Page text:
An overview of European GDP

An overview of European GDP

Posted on Posted in Economic Reforms, Economy

The economic recovery in the euro area is continuing but it is not completed yet. Growth had picked up to 0.5% in the first quarter of 2015, the strongest performance since the upswing started in the spring of 2013. The Gross Domestic Product (GDP) in European Union expanded 1.80 percent in the fourth quarter of 2015 over the same quarter of the previous year.

Since 2013, the pace of expansion has slackened, to 0.4% last spring and an average quarterly rate of 0.3% in the second half of last year. Indeed, euro-zone GDP in the final quarter of 2015 was still below its pre-crisis peak of early 2008. GDP Annual Growth Rate in European Union averaged 1.67 percent from 1996 until 2015. Among the Member States, the biggest economies are Germany (21 percent of total EU GDP); the United Kingdom (16 percent); France (15 percent); Italy (12 percent) and Spain (8 percent).

The sluggish pace of the recovery has been especially disappointing given the fact that the euro area has benefited from two important things. First, the fall in energy prices caused by the collapse in the oil price acted in much the same way as a tax cut, boosting consumer spending. Second, the European Central Bank has carried out quantitative easing since March 2015. Together with the introduction of negative interest rates in June 2014, this has brought the euro down and kept it weak, helping exporters and contributing to a big current-account surplus of 3.7% of GDP in 2015.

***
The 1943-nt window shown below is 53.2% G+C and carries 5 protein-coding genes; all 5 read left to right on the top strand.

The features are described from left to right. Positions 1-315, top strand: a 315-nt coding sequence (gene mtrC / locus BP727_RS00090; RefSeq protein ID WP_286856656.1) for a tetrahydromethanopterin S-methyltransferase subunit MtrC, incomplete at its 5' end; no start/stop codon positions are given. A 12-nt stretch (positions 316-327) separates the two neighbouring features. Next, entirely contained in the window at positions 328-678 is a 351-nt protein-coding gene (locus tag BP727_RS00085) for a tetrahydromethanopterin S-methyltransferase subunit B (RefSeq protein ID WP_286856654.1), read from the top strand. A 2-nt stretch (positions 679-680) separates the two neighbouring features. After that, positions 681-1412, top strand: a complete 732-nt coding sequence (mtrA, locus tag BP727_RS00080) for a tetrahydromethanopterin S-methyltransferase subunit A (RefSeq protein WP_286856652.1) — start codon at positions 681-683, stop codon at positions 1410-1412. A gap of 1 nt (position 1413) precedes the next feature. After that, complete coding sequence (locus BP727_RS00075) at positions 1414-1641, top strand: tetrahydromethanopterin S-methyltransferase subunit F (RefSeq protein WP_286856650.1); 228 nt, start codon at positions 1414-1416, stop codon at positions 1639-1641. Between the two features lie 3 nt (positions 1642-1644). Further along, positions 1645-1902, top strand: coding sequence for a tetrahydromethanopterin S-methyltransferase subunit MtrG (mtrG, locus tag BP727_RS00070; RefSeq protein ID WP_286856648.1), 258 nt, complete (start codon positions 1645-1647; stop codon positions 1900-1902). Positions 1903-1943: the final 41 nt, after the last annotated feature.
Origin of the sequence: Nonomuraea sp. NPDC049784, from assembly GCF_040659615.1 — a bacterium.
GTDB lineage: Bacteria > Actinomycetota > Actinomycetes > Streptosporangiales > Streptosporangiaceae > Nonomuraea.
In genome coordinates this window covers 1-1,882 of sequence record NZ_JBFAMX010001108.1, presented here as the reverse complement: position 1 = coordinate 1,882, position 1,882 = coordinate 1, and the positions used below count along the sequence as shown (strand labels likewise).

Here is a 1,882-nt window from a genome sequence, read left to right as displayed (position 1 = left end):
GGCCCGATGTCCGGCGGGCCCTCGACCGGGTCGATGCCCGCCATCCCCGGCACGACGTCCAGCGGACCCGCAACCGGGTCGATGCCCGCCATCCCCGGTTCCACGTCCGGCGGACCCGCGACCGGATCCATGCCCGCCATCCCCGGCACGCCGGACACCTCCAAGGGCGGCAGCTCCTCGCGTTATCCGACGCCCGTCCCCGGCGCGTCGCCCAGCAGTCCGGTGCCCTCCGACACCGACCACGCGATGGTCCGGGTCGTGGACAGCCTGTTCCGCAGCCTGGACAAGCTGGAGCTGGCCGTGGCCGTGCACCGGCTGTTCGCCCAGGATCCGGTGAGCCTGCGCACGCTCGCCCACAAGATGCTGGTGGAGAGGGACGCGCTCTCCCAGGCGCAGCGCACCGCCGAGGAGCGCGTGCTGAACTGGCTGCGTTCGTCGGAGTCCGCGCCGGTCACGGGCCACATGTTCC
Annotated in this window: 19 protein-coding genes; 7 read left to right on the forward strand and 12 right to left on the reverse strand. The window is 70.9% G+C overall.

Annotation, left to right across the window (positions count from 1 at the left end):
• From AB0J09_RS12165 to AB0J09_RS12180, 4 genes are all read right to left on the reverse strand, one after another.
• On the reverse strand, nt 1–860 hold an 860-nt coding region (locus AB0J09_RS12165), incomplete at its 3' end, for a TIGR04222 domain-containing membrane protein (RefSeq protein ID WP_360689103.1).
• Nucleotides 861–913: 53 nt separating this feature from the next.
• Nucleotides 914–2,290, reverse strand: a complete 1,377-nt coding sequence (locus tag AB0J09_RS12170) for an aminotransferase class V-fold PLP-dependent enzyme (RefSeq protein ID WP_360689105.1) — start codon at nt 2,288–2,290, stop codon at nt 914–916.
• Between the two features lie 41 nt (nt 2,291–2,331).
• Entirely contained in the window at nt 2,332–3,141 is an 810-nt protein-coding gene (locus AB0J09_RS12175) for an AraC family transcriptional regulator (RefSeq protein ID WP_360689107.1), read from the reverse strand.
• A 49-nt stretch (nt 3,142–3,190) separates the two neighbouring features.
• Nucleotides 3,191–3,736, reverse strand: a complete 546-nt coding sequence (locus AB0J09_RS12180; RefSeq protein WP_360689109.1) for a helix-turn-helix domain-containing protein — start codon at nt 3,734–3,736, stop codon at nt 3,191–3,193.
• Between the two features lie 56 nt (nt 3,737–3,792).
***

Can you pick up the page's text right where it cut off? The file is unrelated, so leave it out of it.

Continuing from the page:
Growth in 2016

Economists are peering into their crystal balls and making predictions for the next 12 months. One of their forecasts would be for stronger European economic growth. Indeed, this could well be the strongest year for growth across the European Union as a whole since 2007. Taking the 28 economies of the EU together, GDP in the third quarter of 2015 was 1.9% up on a year ago, only just behind the 2.1%  growth achieved in the US over the same period. The EU unemployment rate has now fallen to 9.3% – the lowest level for more than six years.

Spain has seen the biggest turnaround – with growth picking up to 3.4% and unemployment falling by 500,000 over the past year. There has been a more modest improvement in Portugal. Italy has also seen a big fall in unemployment. These are good news for European economy.

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